- Readers who enjoy The Lion, the Witch and the Wardrobe may want to read the rest of the books in the Chronicles of Narnia: Prince Caspian (1951), The Voyage of the "Dawn Treader" (1952), The Silver Chair (1953), The Horse and His Boy (1954), The Magician's Nephew (1955), and The Last Battle (1956). If the reader is eager to discover how Narnia began and how the lamppost and the White Witch first got into Narnia, then The Magician's Nephew (1955) is the book to read.
- Beowulf, one of Lewis's favorite epic poems, was instrumental—along with J. R. R. Tolkien—in shaping Lewis's ideas about faith and mythmaking. This Anglo-Saxon poem narrates the adventures of the Scandinavian hero-warrior. Tales of Beowulf: Champion of Middle Earth (2006), edited by Brian M. Thomson, is available from Avalon Publishing Group.
- Published by Ballantine Books in 1970, Phantastes, by George MacDonald, is a must-read for anyone who wants to experience the book that made a significant impact on Lewis's creative and spiritual life. It is the story of a young man's journey through Fairy Land in search of life's meaning. Phantastes is an enchanting work from the author considered to be the innovator of the modern fantasy.
- Alan Jacobs's 2005 book The Narnian: The Life and Imagination of C. S. Lewis is an eminently readable biography that examines how the...
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For Further Reference
Edwards, Bruce L., Jr. "C. S. Lewis." In Research Guide to Biography and Criticism, edited by Walton Beacham. Washington, DC: Beacham Publishing, 1985. This article provides an overview of the best that has been written about Lewis, with evaluations of the most important biographies.
Ford, Paul F. Companion to Narnia. New York: Collier/Macmillan, 1986. This is a thorough alphabetical listing and discussion of the characters, places, events, and ideas in The Chronicles of Narnia. One of the best books of its kind ever published, it provides a sensible, sometimes witty, guide to the merits of the novels. It includes excellent illustrations by Lorinda Byron Cauley.
Harsh, Donna J. "Aslan in Filmland: The Animation of Narnia." In Children's Novels and Movies, edited by Douglas Street. New York: Ungar, 1983. Harsh first evaluates the novel itself, then compares the novel to the 1979 animated motion picture from CTW/ Melendez Productions.
Hooper, Walter. Past Watchful Dragons: The Narnian Chronicles of C. S. Lewis. New York: Collier, 1979. This is a good critical introduction to the series.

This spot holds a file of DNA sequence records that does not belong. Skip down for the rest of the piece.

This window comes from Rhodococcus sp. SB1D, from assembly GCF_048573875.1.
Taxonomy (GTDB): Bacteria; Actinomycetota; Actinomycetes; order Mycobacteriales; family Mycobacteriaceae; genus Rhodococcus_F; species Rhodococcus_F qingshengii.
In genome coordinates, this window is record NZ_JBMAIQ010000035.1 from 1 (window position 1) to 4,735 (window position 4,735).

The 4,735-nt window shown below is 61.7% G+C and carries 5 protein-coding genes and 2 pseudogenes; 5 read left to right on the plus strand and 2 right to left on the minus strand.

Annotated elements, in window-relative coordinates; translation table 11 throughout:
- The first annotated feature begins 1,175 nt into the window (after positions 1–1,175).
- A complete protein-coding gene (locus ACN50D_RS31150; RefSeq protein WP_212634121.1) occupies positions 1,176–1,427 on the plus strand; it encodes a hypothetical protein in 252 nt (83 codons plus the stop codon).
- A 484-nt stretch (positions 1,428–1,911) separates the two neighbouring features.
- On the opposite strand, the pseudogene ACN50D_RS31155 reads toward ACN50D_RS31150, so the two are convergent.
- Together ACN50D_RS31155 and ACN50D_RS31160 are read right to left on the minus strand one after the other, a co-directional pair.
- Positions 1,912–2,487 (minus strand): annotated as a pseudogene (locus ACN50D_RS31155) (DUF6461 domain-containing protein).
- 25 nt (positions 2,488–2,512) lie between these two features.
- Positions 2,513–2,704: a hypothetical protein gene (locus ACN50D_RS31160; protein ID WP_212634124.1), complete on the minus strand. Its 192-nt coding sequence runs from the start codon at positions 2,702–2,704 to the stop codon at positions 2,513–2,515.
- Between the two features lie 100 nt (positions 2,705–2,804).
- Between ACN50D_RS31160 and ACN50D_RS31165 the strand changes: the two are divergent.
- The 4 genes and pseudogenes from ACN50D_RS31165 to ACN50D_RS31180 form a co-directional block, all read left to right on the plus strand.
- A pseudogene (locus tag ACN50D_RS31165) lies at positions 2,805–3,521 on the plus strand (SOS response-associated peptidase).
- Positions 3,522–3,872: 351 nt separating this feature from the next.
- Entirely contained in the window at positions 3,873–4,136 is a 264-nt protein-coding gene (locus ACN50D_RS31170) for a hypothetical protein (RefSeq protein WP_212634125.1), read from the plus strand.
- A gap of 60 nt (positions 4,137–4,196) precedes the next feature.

Lewis, C. S. "On Three Ways of Writing for Children." In The Riverside Anthology of Children's Writing, edited by Judith Saltman. 6th ed. Boston: Houghton Mifflin, 1985. First published in 1952, this article explains Lewis's views on what makes for good and bad children's literature.
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Bibliography and Further Reading
Davis, Mary Gould, Review of The Lion, the Witch and the Wardrobe, in Saturday Review of Literature, Vol. 33, No. 49, December 9, 1950, p. 42.
Ford, Paul F., Companion to Narnia, Collier Books, 1986, p. 230.
Hinten, Marvin D., '"Deeper Magic': Allusions in The Lion, the Witch and the Wardrobe," in Narnia Beckons: C. S. Lewis's The Lion, the Witch and the Wardrobe and Beyond, edited by Ted Baehr and James Baehr, Broadman and Holman Publishers, 2005, p. 133.
Hollindale, Peter, and Zena Sutherland, "Internationalism, Fantasy, and Realism 1945–1970," in Children's Literature: An Illustrated History, edited by Peter Hunt, Oxford University Press, 1995, p. 259.
Lewis, C. S., C. S. Lewis: Letters to Children, edited by Lyle W. Dorsett and Marjorie Lamp Mead, Macmillan, 1985, pp. 44-45.
―――――――, God in the Dock: Essays on Theology and Ethics, edited by Walter Hooper, William B. Eerdmans Publishing, 1970, p. 23.
―――――――, The Lion, the Witch and the Wardrobe, Harper-Collins, 1978.
―――――――, Mere Christianity, Macmillan Publishing, 1978, pp. 32-36.
Review of The Lion, the Witch and the Wardrobe, in Publishers Weekly, Vol. 247, No. 47, November 20, 2000, p. 32.
Ryken, Leland, and Marjorie Lamp Mead, A Reader's Guide...